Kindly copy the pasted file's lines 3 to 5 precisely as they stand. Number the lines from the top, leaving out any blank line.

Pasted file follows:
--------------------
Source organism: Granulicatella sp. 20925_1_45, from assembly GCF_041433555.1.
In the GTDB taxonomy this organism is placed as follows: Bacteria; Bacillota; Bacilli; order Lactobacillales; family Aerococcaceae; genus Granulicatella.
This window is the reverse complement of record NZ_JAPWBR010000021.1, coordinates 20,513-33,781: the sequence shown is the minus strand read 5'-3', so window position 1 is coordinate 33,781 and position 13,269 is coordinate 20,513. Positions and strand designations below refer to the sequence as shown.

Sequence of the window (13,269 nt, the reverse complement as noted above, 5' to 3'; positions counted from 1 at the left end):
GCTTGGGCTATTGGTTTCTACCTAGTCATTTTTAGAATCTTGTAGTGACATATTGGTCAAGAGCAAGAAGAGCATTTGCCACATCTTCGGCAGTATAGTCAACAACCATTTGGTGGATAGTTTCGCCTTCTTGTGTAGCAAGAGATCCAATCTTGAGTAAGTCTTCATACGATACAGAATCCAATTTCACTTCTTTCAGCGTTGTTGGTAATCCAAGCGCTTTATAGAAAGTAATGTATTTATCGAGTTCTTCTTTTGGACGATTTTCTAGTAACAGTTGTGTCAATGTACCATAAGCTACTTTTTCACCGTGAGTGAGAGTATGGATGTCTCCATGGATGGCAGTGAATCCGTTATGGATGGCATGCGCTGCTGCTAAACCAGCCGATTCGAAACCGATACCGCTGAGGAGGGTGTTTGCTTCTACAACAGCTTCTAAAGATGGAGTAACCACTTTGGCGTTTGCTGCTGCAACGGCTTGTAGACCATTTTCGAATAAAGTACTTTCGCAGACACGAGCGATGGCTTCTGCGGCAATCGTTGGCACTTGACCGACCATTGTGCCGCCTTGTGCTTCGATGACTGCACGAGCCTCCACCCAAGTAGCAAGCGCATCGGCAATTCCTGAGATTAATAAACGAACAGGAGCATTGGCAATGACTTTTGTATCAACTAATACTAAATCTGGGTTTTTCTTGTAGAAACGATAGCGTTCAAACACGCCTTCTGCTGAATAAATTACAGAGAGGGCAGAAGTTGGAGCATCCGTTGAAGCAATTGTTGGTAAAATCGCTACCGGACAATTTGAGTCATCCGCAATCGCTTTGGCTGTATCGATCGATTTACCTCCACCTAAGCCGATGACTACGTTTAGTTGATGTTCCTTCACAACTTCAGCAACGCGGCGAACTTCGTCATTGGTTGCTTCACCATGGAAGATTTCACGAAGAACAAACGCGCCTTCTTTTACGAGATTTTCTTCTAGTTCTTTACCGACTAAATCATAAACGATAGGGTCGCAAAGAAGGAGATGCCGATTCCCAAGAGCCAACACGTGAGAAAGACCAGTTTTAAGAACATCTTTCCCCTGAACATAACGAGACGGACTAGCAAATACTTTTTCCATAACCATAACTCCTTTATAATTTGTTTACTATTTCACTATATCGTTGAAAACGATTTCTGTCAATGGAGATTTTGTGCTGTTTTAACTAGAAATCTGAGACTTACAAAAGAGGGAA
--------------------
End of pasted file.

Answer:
This window is the reverse complement of record NZ_JAPWBR010000021.1, coordinates 20,513-33,781: the sequence shown is the minus strand read 5'-3', so window position 1 is coordinate 33,781 and position 13,269 is coordinate 20,513. Positions and strand designations below refer to the sequence as shown.

Sequence of the window (13,269 nt, the reverse complement as noted above, 5' to 3'; positions counted from 1 at the left end):
GCTTGGGCTATTGGTTTCTACCTAGTCATTTTTAGAATCTTGTAGTGACATATTGGTCAAGAGCAAGAAGAGCATTTGCCACATCTTCGGCAGTATAGTCAACAACCATTTGGTGGATAGTTTCGCCTTCTTGTGTAGCAAGAGATCCAATCTTGAGTAAGTCTTCATACGATACAGAATCCAATTTCACTTCTTTCAGCGTTGTTGGTAATCCAAGCGCTTTATAGAAAGTAATGTATTTATCGAGTTCTTCTTTTGGACGATTTTCTAGTAACAGTTGTGTCAATGTACCATAAGCTACTTTTTCACCGTGAGTGAGAGTATGGATGTCTCCATGGATGGCAGTGAATCCGTTATGGATGGCATGCGCTGCTGCTAAACCAGCCGATTCGAAACCGATACCGCTGAGGAGGGTGTTTGCTTCTACAACAGCTTCTAAAGATGGAGTAACCACTTTGGCGTTTGCTGCTGCAACGGCTTGTAGACCATTTTCGAATAAAGTACTTTCGCAGACACGAGCGATGGCTTCTGCGGCAATCGTTGGCACTTGACCGACCATTGTGCCGCCTTGTGCTTCGATGACTGCACGAGCCTCCACCCAAGTAGCAAGCGCATCGGCAATTCCTGAGATTAATAAACGAACAGGAGCATTGGCAATGACTTTTGTATCAACTAATACTAAATCTGGGTTTTTCTTGTAGAAACGATAGCGTTCAAACACGCCTTCTGCTGAATAAATTACAGAGAGGGCAGAAGTTGGAGCATCCGTTGAAGCAATTGTTGGTAAAATCGCTACCGGACAATTTGAGTCATCCGCAATCGCTTTGGCTGTATCGATCGATTTACCTCCACCTAAGCCGATGACTACGTTTAGTTGATGTTCCTTCACAACTTCAGCAACGCGGCGAACTTCGTCATTGGTTGCTTCACCATGGAAGATTTCACGAAGAACAAACGCGCCTTCTTTTACGAGATTTTCTTCTAGTTCTTTACCGACTAAATCATAAACGATAGGGTCGCAAAGAAGGAGATGCCGATTCCCAAGAGCCAACACGTGAGAAAGACCAGTTTTAAGAACATCTTTCCCCTGAACATAACGAGACGGACTAGCAAATACTTTTTCCATAACCATAACTCCTTTATAATTTGTTTACTATTTCACTATATCGTTGAAAACGATTTCTGTCAATGGAGATTTTGTGCTGTTTTAACTAGAAATCTGAGACTTACAAAAGAGGGAA